A 'Constant and Difficult Task': Making Local Land Use Decisions in States with a Constitutional Right to a Healthful Environment
62 Pages Posted: 1 Oct 2010 Last revised: 16 May 2013
Date Written: August 13, 2010
This article examines the role local governments play in four states that have constitutional rights to a healthful environment – Illinois, Pennsylvania, Montana, and Hawaii. Scholars such as John R. Nolon and Patricia E. Salkin have long noted that local governments work as quiet yet integral third partners with state and federal government by addressing environmental issues through land use regulation. Because local government jurisdiction extends to areas not reached by federal and state laws, and because local government is most familiar with the resources in its jurisdiction, its role in assessing environmental impacts can be profound.
But for local governments in environmental rights states, environmental protection is not just an aspiration, but a constitutional mandate. Thus, this article in Part I argues that environmental rights cannot be fully protected without the strong engagement of local government. Part II of this article then sets forth the constitutional provisions of Illinois, Pennsylvania, Montana, and Hawaii and summarizes how the environmental rights case law intersects with the land use law in each state. Here, the article updates much earlier comparative scholarship on environmental rights, using a land use lens. This comparative analysis reveals some remarkable differences among the four states, as well as important commonalities that help us predict future developments in environmental rights jurisprudence. This part also builds on the observations of Barton “Buzz” Thompson and other environment rights scholars who have noted a gap between the constitutional right to a healthful environment and its regulatory implementation. It is local government that can fill much of this gap.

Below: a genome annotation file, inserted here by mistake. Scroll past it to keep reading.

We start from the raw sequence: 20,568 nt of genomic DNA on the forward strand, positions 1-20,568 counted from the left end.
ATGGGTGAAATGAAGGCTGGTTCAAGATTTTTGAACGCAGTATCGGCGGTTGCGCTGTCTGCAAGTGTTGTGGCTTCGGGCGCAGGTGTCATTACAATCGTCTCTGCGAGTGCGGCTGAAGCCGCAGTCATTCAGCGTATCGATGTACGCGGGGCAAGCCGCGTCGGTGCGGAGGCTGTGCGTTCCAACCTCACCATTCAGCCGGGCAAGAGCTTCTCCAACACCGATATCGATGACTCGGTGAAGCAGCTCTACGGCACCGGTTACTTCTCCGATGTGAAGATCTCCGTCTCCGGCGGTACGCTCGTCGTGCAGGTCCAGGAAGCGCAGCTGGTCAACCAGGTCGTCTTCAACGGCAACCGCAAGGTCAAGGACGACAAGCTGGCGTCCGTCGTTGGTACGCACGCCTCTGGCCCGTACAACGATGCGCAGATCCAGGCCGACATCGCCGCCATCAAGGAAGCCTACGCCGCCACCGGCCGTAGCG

In Part III, this article combines the theoretical with the practical by presenting a checklist of topics that local governments can consider in designing regulations that protect environmental rights. Even in states lacking a constitutional right provision, local governments can benefit from the practical suggestions offered here. These suggestions are drawn from a comparative analysis of cases and statutes in the four environmental rights states. Although state variations require some differences in approach, the article concludes that when local governments proactively address environmental rights, they will create land use processes that better protect the environment, provide consistency and predictability for landowners, and are more likely to be upheld on appeal.
Keywords: land use, clean and healthful environment, environmental rights, state constitution, local government
JEL Classification: H7, K11, K32, O2, O13, N4, N5, Q15, Q2, R15, R5
Suggested Citation: Suggested Citation